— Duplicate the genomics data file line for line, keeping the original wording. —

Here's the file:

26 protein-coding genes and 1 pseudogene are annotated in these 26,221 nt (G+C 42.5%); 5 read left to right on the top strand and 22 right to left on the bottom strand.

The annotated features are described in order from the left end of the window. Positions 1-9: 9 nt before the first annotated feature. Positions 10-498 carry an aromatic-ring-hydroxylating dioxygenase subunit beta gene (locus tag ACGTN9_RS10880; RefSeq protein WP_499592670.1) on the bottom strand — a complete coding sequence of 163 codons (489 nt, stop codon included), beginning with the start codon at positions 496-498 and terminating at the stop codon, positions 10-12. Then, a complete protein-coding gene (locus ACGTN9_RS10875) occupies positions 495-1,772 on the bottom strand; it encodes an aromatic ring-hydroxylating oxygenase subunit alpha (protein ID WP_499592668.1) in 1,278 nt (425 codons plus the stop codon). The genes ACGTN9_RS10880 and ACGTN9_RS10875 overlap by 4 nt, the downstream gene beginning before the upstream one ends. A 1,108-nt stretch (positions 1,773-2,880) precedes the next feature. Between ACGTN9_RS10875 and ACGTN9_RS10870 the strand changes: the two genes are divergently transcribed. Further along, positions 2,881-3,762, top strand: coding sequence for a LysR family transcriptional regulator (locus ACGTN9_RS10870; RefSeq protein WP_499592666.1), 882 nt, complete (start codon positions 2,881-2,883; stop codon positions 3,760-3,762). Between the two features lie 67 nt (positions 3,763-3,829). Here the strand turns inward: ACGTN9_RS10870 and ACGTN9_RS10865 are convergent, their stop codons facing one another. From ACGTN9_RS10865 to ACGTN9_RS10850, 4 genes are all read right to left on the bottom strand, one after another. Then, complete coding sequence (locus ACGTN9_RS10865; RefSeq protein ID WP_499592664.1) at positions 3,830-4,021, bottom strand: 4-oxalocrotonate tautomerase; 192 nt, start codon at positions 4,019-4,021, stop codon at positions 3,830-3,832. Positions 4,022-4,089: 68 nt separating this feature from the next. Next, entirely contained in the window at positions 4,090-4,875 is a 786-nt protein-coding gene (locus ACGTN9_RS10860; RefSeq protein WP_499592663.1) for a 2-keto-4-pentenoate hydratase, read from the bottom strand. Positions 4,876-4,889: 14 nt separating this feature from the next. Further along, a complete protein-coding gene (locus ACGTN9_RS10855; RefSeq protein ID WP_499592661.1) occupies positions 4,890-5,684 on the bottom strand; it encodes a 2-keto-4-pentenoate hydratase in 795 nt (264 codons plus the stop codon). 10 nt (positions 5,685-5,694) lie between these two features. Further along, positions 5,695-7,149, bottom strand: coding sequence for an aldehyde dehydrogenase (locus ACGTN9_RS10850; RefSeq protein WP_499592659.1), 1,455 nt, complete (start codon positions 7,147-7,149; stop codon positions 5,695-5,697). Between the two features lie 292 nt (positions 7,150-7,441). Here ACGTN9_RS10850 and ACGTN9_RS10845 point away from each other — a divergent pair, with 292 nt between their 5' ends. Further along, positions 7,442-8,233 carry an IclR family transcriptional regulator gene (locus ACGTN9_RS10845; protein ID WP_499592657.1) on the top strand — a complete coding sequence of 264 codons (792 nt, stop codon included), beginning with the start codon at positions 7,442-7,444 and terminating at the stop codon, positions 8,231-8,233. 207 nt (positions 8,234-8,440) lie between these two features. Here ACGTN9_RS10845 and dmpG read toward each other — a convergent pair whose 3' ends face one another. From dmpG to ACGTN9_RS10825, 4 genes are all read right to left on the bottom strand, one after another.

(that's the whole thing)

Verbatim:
26 protein-coding genes and 1 pseudogene are annotated in these 26,221 nt (G+C 42.5%); 5 read left to right on the top strand and 22 right to left on the bottom strand.

The annotated features are described in order from the left end of the window. Positions 1-9: 9 nt before the first annotated feature. Positions 10-498 carry an aromatic-ring-hydroxylating dioxygenase subunit beta gene (locus tag ACGTN9_RS10880; RefSeq protein WP_499592670.1) on the bottom strand — a complete coding sequence of 163 codons (489 nt, stop codon included), beginning with the start codon at positions 496-498 and terminating at the stop codon, positions 10-12. Then, a complete protein-coding gene (locus ACGTN9_RS10875) occupies positions 495-1,772 on the bottom strand; it encodes an aromatic ring-hydroxylating oxygenase subunit alpha (protein ID WP_499592668.1) in 1,278 nt (425 codons plus the stop codon). The genes ACGTN9_RS10880 and ACGTN9_RS10875 overlap by 4 nt, the downstream gene beginning before the upstream one ends. A 1,108-nt stretch (positions 1,773-2,880) precedes the next feature. Between ACGTN9_RS10875 and ACGTN9_RS10870 the strand changes: the two genes are divergently transcribed. Further along, positions 2,881-3,762, top strand: coding sequence for a LysR family transcriptional regulator (locus ACGTN9_RS10870; RefSeq protein WP_499592666.1), 882 nt, complete (start codon positions 2,881-2,883; stop codon positions 3,760-3,762). Between the two features lie 67 nt (positions 3,763-3,829). Here the strand turns inward: ACGTN9_RS10870 and ACGTN9_RS10865 are convergent, their stop codons facing one another. From ACGTN9_RS10865 to ACGTN9_RS10850, 4 genes are all read right to left on the bottom strand, one after another. Then, complete coding sequence (locus ACGTN9_RS10865; RefSeq protein ID WP_499592664.1) at positions 3,830-4,021, bottom strand: 4-oxalocrotonate tautomerase; 192 nt, start codon at positions 4,019-4,021, stop codon at positions 3,830-3,832. Positions 4,022-4,089: 68 nt separating this feature from the next. Next, entirely contained in the window at positions 4,090-4,875 is a 786-nt protein-coding gene (locus ACGTN9_RS10860; RefSeq protein WP_499592663.1) for a 2-keto-4-pentenoate hydratase, read from the bottom strand. Positions 4,876-4,889: 14 nt separating this feature from the next. Further along, a complete protein-coding gene (locus ACGTN9_RS10855; RefSeq protein ID WP_499592661.1) occupies positions 4,890-5,684 on the bottom strand; it encodes a 2-keto-4-pentenoate hydratase in 795 nt (264 codons plus the stop codon). 10 nt (positions 5,685-5,694) lie between these two features. Further along, positions 5,695-7,149, bottom strand: coding sequence for an aldehyde dehydrogenase (locus ACGTN9_RS10850; RefSeq protein WP_499592659.1), 1,455 nt, complete (start codon positions 7,147-7,149; stop codon positions 5,695-5,697). Between the two features lie 292 nt (positions 7,150-7,441). Here ACGTN9_RS10850 and ACGTN9_RS10845 point away from each other — a divergent pair, with 292 nt between their 5' ends. Further along, positions 7,442-8,233 carry an IclR family transcriptional regulator gene (locus ACGTN9_RS10845; protein ID WP_499592657.1) on the top strand — a complete coding sequence of 264 codons (792 nt, stop codon included), beginning with the start codon at positions 7,442-7,444 and terminating at the stop codon, positions 8,231-8,233. 207 nt (positions 8,234-8,440) lie between these two features. Here ACGTN9_RS10845 and dmpG read toward each other — a convergent pair whose 3' ends face one another. From dmpG to ACGTN9_RS10825, 4 genes are all read right to left on the bottom strand, one after another.